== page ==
According to Comparably, the median rent for a one-bedroom is $1,010 per month, while a two-bedroom will run you $1,160 per month.

Baltimore, Maryland is surrounded by several universities, and its tech talent pool rose 42% between 2010 and 2013.
rose 42% between 2010 and 2013." >

Here are the average salaries in Baltimore:

Junior developer: $70,925

Developer: $96,290

Senior developer: $124,201

IT Manager: $115,927

Project Manager: $104,853

Sales representative: $126,255

According to Comparably, the median rent for a one-bedroom is $940 per month, while a two-bedroom will run you $1,180 per month.

Boulder, Colorado continues to attract tech talent and venture capital funding from major cities across the US.

Here are the average salaries in Boulder:

Junior developer: $69,013

Developer: $90,688

Senior developer: $123,027

IT Manager: $105,123

Project Manager: $102,168

Sales representative: $107,925

According to Comparably, the median rent for a one-bedroom is $1,140 per month, while a two-bedroom will run you $1,400 per month.

The tech scene in Chicago, Illinois is starting to pick up — in fact, it was recently ranked as one of the top tech innovation hubs in the world by KPMG.

Here are the average salaries in Chicago:

Junior developer: $71,404

Developer: $89,366

Senior developer: $120,018

IT Manager: $117,726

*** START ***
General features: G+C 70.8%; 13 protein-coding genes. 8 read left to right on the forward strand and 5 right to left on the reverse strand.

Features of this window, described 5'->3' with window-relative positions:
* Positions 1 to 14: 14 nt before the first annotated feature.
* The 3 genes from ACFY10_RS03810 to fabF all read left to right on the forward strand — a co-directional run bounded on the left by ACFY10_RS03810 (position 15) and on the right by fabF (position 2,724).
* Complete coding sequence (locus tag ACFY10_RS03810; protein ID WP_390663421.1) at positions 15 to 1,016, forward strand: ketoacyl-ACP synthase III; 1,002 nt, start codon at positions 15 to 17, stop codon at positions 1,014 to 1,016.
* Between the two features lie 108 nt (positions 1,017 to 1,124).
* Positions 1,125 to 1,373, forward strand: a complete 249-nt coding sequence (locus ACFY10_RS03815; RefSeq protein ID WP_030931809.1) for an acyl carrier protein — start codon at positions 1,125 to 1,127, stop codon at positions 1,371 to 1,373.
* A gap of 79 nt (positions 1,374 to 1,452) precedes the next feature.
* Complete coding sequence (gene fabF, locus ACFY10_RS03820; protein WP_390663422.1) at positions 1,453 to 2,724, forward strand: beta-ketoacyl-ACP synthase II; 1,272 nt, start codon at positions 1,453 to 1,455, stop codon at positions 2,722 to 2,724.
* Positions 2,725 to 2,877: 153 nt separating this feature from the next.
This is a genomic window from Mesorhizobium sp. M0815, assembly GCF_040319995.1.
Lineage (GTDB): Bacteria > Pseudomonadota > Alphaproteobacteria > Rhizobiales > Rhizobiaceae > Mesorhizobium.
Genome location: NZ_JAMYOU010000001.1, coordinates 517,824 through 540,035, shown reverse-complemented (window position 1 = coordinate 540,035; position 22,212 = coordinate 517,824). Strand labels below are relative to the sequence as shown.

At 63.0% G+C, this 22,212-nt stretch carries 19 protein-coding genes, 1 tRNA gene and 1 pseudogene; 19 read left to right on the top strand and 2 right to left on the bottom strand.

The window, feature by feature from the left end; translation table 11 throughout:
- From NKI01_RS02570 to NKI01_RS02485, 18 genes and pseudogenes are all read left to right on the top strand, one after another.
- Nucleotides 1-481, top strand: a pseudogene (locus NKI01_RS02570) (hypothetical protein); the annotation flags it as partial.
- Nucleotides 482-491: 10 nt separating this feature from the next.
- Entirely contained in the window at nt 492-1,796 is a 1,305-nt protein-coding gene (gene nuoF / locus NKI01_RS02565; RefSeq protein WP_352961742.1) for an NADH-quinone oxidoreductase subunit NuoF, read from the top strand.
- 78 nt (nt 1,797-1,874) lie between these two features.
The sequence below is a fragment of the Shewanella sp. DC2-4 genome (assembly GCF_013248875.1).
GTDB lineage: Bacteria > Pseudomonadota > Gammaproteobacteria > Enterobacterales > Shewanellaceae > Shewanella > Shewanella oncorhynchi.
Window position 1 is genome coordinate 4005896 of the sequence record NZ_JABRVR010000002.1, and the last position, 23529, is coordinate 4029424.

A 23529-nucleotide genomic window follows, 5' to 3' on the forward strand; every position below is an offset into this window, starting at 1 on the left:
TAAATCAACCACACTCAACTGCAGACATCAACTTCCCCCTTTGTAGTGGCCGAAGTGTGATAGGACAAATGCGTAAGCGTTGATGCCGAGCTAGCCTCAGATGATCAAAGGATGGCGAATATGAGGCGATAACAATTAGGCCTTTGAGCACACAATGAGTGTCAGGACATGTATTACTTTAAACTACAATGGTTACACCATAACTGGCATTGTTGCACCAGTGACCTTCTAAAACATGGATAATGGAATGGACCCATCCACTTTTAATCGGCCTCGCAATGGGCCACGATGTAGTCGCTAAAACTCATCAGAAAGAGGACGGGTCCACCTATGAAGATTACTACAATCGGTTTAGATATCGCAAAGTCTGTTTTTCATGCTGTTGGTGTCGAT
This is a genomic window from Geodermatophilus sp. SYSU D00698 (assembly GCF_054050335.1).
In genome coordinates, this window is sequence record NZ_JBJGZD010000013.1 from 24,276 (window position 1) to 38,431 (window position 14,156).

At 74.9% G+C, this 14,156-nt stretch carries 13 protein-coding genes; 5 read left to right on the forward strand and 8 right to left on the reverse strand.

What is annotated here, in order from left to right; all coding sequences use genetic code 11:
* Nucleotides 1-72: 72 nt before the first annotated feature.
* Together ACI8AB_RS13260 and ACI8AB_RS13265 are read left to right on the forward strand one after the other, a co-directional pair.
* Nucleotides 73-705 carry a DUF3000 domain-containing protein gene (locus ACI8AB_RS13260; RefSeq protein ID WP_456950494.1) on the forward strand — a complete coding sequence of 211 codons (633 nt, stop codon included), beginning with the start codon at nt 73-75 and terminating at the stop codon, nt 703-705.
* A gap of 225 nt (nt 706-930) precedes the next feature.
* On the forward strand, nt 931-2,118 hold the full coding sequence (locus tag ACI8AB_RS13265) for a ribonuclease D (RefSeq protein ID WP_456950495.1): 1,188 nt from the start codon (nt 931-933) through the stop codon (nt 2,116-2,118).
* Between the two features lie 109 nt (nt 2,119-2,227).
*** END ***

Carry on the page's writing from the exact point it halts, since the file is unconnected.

Project Manager: $108,383

Sales representative: $110,806

According to Comparably, the median rent for a one-bedroom is $1,070 per month, while a two-bedroom will run you $1,260 per month.

Austin may be known as a top startup city, but Dallas, Texas was recently ranked as the 11th most-high tech city in the world.
11th most-high tech city in the world."

Here are the average salaries in Dallas:

Junior developer: $70,664

Developer: $84,525

Senior developer: $113,278

IT Manager: $121,326

Project Manager: $106,848

Sales representative: $112,605

According to Comparably, the median rent for a one-bedroom is $880 per month, while a two-bedroom will run you $1,100 per month.

Denver, Colorado is consistently ranked one of the best places to live in the US, which has contributed to its steadily growing tech scene.
one of the best places to live in the US, which has contributed to its steadily growing tech scene."

Here are the average salaries in Denver:

Junior developer: $68,748

Developer: $90,761

Senior developer: $122,929

IT Manager: $103,927

Project Manager: $102,013

Sales representative: $108,979